The following blog post was written by IES' Saeed Misaghian, Senior Research Consultant and Giovanni Tardioli, Senior Research Lead.
In the digital era, data has emerged as the lifeblood of our modern society. From the rapid growth of cloud computing to the proliferation of online services, data fuels every aspect of our interconnected world. Behind the scenes, data centres stand as the critical infrastructure supporting this ever-expanding ecosystem. In the context of Ireland, these technological powerhouses have become increasingly prominent, propelling the nation into the forefront of the global digital economy.
Today, Ireland stands as a data centre powerhouse, hosting an extensive network of facilities operated by both domestic and international companies. These data centres not only cater to the needs of Irish businesses but also serve as major hubs for global connectivity. The presence of multinational corporations has not only boosted the Irish economy but has also enhanced the nation's position as a leading technology and innovation hub in Europe.
In a recent report by the Central Statistics Office Ireland, we gained insights into the remarkable expansion of data centres and their significant electricity consumption from 2015 to 2022. Now, you might be wondering, why is this important? Well, data centres play a crucial role in our society and economy, but we also need to ensure they are environmentally friendly. Let's dive into the numbers!
Between 2015 and 2022, the electricity consumption of data centres in Ireland skyrocketed by a staggering 400%. Yes, you read that right, it's a monumental leap! And here's the kicker – they just keep growing! In the span of a single year, from 2021 to 2022, there was a substantial 31% increase in their power usage. To put it in perspective, the electricity consumed by Irish data centres in 2022 alone was equivalent to what ~1.250 million residential homes would typically use1. That's a big number, isn't it?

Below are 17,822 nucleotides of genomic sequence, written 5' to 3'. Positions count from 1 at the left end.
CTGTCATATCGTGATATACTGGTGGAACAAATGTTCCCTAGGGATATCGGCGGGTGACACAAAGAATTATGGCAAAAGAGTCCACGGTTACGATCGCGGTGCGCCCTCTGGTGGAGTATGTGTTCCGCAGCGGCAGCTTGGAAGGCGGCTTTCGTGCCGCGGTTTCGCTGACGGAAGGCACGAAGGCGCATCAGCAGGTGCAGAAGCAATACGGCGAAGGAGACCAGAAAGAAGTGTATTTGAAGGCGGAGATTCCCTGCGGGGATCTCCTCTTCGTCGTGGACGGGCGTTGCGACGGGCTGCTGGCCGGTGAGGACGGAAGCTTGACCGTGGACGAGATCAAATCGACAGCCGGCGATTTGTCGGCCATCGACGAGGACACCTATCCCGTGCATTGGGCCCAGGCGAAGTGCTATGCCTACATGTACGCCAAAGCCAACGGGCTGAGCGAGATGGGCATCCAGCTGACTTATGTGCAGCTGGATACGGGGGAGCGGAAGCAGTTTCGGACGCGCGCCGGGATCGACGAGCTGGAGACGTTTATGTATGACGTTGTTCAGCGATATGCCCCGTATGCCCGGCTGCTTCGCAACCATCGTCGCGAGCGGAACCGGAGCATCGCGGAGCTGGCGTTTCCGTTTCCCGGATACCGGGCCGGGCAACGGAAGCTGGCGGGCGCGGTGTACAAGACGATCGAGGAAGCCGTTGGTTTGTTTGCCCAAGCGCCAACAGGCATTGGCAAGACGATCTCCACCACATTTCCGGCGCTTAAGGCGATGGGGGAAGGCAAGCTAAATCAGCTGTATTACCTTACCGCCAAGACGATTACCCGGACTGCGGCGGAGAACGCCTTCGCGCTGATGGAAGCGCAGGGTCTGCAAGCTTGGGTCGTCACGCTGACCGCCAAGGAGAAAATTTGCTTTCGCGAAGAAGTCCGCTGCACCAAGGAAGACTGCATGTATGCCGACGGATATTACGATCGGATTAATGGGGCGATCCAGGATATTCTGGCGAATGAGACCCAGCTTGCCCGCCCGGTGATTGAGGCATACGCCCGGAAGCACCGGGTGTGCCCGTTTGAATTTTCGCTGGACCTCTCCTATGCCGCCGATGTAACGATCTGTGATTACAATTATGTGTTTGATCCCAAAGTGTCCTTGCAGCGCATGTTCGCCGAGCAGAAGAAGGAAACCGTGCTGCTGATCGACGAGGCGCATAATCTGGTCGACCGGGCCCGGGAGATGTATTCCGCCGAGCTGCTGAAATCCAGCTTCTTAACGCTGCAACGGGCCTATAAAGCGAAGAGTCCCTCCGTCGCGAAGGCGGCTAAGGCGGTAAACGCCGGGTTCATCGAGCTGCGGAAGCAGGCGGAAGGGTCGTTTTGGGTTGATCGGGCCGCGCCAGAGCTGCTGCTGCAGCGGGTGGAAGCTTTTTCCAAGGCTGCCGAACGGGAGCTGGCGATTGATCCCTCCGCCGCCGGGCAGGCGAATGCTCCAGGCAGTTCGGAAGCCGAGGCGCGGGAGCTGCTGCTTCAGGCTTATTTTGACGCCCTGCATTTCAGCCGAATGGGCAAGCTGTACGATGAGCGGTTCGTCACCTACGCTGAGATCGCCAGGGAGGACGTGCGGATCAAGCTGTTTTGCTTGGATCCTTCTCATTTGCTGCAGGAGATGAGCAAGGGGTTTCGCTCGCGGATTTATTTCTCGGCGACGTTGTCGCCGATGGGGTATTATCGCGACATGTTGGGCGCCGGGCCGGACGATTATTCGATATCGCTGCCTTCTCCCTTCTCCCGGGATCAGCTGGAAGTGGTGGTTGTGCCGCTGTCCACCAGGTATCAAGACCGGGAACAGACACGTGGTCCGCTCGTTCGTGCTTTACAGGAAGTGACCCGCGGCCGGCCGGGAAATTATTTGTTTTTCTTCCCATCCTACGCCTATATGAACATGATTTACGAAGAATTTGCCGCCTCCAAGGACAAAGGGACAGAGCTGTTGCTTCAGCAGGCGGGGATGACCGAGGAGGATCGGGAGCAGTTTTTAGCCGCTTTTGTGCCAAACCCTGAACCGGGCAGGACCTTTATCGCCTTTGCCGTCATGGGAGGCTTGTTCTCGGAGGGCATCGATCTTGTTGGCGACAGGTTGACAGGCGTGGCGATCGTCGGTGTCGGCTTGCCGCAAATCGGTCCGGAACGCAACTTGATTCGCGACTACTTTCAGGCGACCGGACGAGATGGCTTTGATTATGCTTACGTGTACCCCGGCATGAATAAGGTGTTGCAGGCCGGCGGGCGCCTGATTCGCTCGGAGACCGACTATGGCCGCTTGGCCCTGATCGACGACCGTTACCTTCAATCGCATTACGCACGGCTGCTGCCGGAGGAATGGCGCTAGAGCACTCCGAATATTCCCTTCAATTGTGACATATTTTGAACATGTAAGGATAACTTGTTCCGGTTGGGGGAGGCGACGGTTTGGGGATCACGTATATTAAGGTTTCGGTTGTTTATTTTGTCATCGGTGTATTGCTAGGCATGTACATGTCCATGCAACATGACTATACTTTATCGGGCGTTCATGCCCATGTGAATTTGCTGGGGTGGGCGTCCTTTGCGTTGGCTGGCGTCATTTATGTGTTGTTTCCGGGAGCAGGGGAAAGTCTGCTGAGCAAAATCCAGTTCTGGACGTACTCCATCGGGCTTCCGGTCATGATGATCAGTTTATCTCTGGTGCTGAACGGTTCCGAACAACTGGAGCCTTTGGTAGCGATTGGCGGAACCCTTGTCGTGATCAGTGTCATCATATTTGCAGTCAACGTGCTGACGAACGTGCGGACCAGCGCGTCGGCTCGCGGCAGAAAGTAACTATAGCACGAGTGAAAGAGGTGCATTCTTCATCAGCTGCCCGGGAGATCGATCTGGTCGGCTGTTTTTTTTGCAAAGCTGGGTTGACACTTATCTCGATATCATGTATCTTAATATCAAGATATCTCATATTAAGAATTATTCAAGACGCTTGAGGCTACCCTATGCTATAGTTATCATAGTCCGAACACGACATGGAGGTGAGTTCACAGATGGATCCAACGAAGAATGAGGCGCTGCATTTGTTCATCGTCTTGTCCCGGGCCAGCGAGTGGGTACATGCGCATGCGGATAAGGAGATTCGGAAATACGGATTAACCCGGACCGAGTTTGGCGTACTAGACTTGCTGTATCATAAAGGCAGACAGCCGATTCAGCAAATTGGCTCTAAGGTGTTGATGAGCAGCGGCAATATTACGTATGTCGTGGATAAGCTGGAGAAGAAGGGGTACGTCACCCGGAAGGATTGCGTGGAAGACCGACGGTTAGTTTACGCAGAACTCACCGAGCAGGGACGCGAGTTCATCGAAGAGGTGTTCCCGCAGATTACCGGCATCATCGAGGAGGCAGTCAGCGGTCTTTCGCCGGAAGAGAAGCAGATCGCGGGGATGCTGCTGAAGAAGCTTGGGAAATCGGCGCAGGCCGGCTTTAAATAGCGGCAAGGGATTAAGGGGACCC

Now, while we're not implying that data centres are jeopardising anything, it's essential to consider their environmental impact. With such a surge in energy consumption, questions naturally arise about the pollution caused by these facilities in Ireland. Are we compromising our sustainability goals?
Let's take a moment to visualise the remarkable growth of data centres in Ireland from 2015 to 2022. The figures below paint a vivid picture of their increasing consumption throughout the four quarters of each year. And to make things even simpler, we'll also present pie charts for the years 2015, 2021, and 2022. Brace yourself, because these visuals truly highlight the speed at which data centres are flourishing in this green land!
As you can see, the graph illustrates a remarkable upward trend. With each passing year, data centres in Ireland have been consuming more and more electricity, propelling their growth to new heights. It's as clear as day that the demand for their services is skyrocketing.
But let's zoom in for a closer look at the pie charts for 2015, 2021, and 2022. These visual representations provide a snapshot of the energy consumption distribution among different sectors during those specific years.
In the pie chart for 2015, the portion allocated to data centres might seem relatively small. However, fast forward to 2021, and you'll notice a considerable increase in their share of the energy consumption pie. By 2022, data centres have claimed an even larger slice, reflecting their substantial growth and influence in the energy landscape of Ireland.